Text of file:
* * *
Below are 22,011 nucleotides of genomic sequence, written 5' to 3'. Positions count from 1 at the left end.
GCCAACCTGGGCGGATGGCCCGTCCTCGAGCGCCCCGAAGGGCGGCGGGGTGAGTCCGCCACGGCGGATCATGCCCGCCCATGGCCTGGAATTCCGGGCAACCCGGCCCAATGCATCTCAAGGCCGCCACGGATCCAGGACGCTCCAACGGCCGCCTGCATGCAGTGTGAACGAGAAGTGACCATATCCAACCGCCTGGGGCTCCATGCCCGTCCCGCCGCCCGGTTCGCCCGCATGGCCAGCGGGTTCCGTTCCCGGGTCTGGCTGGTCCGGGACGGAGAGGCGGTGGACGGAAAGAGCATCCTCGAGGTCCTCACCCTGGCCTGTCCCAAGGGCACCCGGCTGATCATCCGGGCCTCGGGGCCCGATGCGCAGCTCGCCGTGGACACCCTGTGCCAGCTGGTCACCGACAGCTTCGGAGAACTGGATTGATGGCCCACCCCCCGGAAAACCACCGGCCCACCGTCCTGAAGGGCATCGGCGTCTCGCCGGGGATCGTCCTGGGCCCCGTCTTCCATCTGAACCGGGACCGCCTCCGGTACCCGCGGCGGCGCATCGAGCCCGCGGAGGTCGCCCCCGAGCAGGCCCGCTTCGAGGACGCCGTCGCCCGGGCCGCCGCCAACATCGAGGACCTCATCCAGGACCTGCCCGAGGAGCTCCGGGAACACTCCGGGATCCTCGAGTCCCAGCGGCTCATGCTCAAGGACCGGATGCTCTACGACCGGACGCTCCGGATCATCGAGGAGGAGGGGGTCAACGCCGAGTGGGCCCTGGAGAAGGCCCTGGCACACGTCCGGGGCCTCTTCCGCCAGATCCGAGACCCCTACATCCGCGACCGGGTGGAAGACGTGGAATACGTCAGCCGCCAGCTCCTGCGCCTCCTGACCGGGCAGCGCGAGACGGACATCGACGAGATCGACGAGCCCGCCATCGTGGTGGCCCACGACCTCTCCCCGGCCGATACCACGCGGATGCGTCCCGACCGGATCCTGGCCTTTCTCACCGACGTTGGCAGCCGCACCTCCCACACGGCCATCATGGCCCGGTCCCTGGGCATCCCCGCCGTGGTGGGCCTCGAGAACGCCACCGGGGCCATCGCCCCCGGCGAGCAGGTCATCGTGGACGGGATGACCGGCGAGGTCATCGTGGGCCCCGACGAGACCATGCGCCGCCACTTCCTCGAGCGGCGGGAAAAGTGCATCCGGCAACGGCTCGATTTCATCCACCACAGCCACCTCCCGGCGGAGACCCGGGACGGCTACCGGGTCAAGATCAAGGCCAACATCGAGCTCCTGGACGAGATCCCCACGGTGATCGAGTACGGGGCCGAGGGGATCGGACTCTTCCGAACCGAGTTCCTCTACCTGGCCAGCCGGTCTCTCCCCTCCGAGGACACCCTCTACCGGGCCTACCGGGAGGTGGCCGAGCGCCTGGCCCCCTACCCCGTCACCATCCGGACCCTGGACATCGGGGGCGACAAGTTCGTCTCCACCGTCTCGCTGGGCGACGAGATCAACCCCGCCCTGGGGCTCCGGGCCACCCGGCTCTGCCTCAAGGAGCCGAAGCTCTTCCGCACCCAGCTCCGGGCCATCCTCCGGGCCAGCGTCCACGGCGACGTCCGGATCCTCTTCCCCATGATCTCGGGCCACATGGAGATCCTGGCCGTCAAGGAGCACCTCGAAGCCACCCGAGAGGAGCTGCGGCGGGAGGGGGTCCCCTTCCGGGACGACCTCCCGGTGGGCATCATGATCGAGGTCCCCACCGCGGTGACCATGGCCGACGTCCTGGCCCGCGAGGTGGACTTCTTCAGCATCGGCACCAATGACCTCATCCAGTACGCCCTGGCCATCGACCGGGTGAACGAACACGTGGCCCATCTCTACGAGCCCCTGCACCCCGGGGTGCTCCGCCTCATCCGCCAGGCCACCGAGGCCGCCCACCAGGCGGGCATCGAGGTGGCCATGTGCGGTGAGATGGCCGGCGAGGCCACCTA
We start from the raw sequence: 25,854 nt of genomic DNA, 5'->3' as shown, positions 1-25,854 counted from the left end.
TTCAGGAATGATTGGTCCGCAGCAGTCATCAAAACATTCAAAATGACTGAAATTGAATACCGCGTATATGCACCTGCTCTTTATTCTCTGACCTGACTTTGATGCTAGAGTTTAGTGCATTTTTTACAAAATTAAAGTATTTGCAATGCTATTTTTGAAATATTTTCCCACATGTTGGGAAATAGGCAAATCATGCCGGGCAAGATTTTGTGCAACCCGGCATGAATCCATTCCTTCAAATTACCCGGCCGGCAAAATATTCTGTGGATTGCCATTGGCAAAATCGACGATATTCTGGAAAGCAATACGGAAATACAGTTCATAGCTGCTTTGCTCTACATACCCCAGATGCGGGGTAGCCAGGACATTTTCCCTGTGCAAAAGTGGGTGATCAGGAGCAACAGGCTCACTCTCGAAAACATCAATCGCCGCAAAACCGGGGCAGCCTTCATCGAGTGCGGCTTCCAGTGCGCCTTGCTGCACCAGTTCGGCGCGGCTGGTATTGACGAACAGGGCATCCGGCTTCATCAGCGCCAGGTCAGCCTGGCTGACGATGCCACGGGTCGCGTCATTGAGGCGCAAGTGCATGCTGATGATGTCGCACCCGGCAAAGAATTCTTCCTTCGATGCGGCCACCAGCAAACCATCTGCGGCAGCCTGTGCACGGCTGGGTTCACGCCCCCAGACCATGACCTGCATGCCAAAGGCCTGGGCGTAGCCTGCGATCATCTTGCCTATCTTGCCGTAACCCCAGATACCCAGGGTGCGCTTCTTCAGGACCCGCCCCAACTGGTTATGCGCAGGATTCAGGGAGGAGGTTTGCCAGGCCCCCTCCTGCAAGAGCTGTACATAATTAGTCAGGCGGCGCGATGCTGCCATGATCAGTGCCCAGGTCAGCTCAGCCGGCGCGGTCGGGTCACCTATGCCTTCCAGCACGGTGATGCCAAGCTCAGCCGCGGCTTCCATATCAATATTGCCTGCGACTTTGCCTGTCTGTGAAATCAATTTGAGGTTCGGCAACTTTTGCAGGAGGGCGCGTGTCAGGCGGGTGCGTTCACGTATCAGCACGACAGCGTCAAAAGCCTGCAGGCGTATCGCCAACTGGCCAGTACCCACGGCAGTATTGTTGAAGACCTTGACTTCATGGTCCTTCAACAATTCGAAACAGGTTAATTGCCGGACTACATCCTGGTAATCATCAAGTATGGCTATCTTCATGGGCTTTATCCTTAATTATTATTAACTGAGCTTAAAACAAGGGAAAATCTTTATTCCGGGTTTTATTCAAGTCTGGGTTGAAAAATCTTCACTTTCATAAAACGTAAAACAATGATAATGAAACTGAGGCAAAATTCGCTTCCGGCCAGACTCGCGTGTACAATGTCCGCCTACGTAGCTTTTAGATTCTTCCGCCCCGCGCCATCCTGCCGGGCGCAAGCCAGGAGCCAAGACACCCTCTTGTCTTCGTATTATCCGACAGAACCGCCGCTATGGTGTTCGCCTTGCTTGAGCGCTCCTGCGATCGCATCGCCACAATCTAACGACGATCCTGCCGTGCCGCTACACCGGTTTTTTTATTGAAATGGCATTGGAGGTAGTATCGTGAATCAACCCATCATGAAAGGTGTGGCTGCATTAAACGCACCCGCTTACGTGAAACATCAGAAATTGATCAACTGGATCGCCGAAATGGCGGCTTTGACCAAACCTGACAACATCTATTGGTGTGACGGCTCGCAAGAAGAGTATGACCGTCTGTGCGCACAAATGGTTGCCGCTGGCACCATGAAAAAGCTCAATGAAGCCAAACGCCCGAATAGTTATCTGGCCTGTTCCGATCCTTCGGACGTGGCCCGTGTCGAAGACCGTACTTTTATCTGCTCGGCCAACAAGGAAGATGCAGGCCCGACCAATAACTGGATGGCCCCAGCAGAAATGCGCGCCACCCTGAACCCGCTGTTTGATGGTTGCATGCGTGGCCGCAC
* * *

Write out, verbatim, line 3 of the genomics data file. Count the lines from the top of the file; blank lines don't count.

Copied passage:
We start from the raw sequence: 25,854 nt of genomic DNA, 5'->3' as shown, positions 1-25,854 counted from the left end.